And so you can find the word שלש/שלשה written also as שלוש/שלושה.

And you can find the word קולות=voices written as קולות, קולת, קלות and they are all in the same meaning.

Because there is no difference between the Holam with Waw and the Holam without Waw (once the "o" sound was developed).

And you can see in Gen 31:31 בנותיך but in Gen. 31:41 בנתיך.
(And this "o" is also derived from the Canaanic Shift)

ְAnd as for the word אבת/אבת, you can see it is written differently in the same sentence on two verses
Ex.20:4 פקד עון אבת על בנים
Ex 34:7 פקד עון אבות על בנים
אבות // אבת

(And I will finish my comment just by saying that I gave three options for the Holam to be written, and gave "rules" of when the letter Waw is written and when it is not written. But of course, there are exceptions and what I wrote is the basic thing)
David Hunter

kwrandolph
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Re: Is this a defective feminine plural, or what?

Postby kwrandolph » Fri Aug 16, 2019 8:16 pm

ducky wrote:The Canaanic Shift is the name for the phenomenon of long "a" turning to "o".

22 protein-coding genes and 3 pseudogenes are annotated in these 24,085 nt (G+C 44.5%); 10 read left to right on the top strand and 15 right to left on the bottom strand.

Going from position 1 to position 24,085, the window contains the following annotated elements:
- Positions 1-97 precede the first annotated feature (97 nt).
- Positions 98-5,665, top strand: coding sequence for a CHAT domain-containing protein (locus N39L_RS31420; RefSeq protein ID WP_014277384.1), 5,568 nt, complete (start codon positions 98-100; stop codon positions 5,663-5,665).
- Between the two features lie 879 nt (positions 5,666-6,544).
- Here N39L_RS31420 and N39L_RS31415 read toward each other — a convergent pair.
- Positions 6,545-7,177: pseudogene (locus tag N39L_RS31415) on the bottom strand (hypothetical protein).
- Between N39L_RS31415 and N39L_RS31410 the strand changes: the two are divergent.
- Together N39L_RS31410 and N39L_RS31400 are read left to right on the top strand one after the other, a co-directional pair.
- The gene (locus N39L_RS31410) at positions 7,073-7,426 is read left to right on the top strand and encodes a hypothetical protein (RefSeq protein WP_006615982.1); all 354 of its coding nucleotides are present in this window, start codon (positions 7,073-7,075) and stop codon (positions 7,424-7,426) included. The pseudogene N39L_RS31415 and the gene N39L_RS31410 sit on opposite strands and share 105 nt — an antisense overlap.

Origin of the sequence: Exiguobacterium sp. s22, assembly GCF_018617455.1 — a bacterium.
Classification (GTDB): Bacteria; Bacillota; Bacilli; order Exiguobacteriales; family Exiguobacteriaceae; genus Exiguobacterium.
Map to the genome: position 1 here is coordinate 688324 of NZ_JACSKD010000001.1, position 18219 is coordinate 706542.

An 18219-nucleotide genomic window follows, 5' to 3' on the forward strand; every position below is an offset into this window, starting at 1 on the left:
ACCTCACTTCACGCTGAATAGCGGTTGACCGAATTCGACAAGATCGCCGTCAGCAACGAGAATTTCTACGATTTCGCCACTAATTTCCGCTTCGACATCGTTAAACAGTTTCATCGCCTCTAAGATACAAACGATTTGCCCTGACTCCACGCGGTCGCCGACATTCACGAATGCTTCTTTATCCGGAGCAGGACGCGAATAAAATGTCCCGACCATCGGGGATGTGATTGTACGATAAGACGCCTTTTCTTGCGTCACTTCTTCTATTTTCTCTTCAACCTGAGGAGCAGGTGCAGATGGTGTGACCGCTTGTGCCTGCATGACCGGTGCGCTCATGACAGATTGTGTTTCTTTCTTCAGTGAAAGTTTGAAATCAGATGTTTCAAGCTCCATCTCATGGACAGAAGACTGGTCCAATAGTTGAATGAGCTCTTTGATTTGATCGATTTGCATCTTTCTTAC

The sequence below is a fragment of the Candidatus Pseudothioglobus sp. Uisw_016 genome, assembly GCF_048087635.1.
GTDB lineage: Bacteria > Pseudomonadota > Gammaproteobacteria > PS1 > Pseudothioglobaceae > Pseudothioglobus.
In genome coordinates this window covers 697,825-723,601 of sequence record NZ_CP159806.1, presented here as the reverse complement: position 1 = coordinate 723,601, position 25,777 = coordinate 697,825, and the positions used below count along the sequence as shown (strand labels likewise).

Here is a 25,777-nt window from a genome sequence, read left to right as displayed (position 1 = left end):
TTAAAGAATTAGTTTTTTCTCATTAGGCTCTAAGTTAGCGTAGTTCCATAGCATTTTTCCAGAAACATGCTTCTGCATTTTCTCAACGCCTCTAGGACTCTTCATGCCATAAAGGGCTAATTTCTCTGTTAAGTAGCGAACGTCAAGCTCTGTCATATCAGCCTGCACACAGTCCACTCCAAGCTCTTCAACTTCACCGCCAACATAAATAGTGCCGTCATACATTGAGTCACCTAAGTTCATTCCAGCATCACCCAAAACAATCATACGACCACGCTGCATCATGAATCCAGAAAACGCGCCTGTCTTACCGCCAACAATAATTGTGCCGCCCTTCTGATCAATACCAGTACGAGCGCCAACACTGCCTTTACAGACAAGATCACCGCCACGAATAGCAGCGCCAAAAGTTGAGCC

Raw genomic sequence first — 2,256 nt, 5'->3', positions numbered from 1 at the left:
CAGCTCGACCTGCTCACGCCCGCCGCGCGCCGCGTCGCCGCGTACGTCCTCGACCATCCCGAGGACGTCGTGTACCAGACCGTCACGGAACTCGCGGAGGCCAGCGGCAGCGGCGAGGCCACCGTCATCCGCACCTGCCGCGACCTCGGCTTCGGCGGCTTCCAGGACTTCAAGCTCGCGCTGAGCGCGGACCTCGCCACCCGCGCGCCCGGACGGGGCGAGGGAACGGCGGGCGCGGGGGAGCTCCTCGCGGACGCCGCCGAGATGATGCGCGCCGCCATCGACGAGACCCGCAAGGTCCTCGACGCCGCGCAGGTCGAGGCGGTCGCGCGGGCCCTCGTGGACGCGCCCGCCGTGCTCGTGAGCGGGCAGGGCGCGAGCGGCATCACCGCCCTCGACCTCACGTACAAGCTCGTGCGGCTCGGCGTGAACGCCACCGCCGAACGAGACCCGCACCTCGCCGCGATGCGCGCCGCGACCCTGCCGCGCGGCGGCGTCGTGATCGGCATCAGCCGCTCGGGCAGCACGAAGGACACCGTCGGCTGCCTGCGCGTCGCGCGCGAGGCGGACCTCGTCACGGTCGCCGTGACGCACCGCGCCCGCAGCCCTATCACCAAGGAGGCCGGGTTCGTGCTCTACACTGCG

A known example is by comparing the Arabic "sala:m" (salaam) and the Hebrew Shalom.
The long "a" of sala:m turned to an "o" in Hebrew.


Written Arabic long post-dates Hebrew, are you sure that the shift was not the other way around?

But again, we don’t know how Biblical Hebrew was pronounced. One thing we can be certain of, is that the pronunciations preserved by the medieval Masoretes clearly were not the same pronunciations as Biblical era pronunciations. Biblical era pronunciations started being forgotten when the majority Aramaic speaking Jews returned from the Babylonian Exile. By the time of Ezra and Nehemiah, Hebrew had assumed the same status as medieval Latin in Europe. By the time of the medieval Masoretes, over a thousand years had passed since there had been no native speakers of Biblical Hebrew, a thousand years of influence by Aramaic, Persian and Greek on the pronunciation of Hebrew.

ducky wrote:This phenomenon was called a Canaanic shift because it was found very clearly in the texts of the Canaanic letters of Al-Amarna. And it was found that the Canaanic language pronounced a Semitic long "a" as "o" (in some conditions). And Hebrew is one of the Canaanic languages, and so it has that phenomenon also.
Therefore it was called by the name Canaaanic Shift. (Even though, there is evidence that this phenomenon also happened in some non-Canaanic languages accents).


When was Al Amarna? Of the dates I’ve seen for those letters, the one that seems best to fit archaeology and history is about 800 BC, again centuries after Biblical Hebrew was well established.

But again, see note above about Biblical Hebrew pronunciations.